Understanding of the layers parameter in get_tabular_learner

(Tony Hung) #1

I haven’t been able to find any documentation on the layer parameter in get_tabular_learner function

learn = get_tabular_learner(data, layers=[500,100], metrics=accuracy)

does anyone know what layers is and what it does


(Jan) #2

It refers to the sizes of the hidden fully connected layers between the input (after embedding) and before the classification layer. The number of hidden layers is determined by the length of the list. So in your case you’ll have two hidden fully connected layers of size 500 and 100 respectively.

Edit: This snippet from tabular/models.py should make it clearer …

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Tabular_learner layers=[] parameter guidelines?
(Aaron) #3

@Jan I think you answered what it is but still remains what it does.

I n reference to the list of layers that @tbass134 used below, is there any rule of thumb for how many layers one should have or how large the layers should be for a given problem? I think this would help me to understand what it does better.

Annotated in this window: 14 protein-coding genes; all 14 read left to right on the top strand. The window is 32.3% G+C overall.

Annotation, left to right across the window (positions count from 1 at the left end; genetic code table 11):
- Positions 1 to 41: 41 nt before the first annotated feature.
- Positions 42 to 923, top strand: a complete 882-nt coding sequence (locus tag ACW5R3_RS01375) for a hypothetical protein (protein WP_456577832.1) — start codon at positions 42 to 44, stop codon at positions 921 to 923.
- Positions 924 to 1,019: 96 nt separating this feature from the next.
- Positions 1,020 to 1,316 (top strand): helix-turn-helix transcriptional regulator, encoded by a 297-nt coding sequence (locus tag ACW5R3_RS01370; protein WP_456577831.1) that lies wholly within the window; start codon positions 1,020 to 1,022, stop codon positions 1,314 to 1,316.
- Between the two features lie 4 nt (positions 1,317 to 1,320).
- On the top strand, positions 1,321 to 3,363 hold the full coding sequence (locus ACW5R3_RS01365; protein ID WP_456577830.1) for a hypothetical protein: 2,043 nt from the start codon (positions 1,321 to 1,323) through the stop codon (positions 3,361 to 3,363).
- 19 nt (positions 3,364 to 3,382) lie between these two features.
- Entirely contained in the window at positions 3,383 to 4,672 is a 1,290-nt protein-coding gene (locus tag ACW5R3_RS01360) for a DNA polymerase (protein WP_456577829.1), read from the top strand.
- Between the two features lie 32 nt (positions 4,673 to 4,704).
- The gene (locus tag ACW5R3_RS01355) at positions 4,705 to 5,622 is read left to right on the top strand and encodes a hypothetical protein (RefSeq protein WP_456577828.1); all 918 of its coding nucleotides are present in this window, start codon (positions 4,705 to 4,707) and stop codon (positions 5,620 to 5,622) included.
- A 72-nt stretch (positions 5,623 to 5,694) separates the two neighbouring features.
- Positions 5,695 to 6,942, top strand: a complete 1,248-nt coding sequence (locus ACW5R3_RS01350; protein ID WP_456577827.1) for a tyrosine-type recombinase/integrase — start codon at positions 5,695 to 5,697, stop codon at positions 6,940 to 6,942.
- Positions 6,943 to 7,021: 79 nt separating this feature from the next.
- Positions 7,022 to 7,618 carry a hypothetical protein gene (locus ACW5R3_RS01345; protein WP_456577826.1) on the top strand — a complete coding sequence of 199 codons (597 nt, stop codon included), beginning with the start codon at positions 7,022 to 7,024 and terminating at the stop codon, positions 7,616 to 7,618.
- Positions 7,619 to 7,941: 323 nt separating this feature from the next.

(Abu Fadl) #4

I am also looking for tips on this.


(Paul Xuereb) #5

Bump. Also looking for advice on rules of thumb for how many layers to use


(blissweb) #6

Same issue. Documentation and courses even completely gloss over it. I’m working with tabular data.


(Andrei Lyskov) #7

Also curious to know whether there’s a general heuristic to determine size of layers

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Same issue.

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(Quan Tran) #9

I’ve been using tabular learner for a few kaggle competitions and one thing I will always do is try to overfit the data in 1 epochs (or sometimes, 1 single batch) to make sure the model is good enough, and then apply regularization techniques. It really depends on the dataset you are working on and how much data you have, but I would start with [500,200] or even [1000,500] for bigger dataset and adjust the model from there.


(Rafid Abyaad) #10

@quan.tran Still overfitting is really hard. I was using [10000,500] with a small dataset with wd=0.0001 and the model still didn’t overfit :smile:

Also if I remember correctly, Jeremy mentioned that small datasets are easier to overfit.


(Quan Tran) #11

Sometimes a small enough loss is good enough instead of having train loss >> val loss. Adding more hidden layers ‘might’ help. Or at least in tabular we can still do some feature engineering to ease up the model.


(Aaron) #12

Have you done any experiments with the number of layers in your model?

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How do we know how many layers are in the model? Like the architecture is input, matrix multiply, non-linearity, output as stated in the course but according to this code, how many and which layers do we have in this model?

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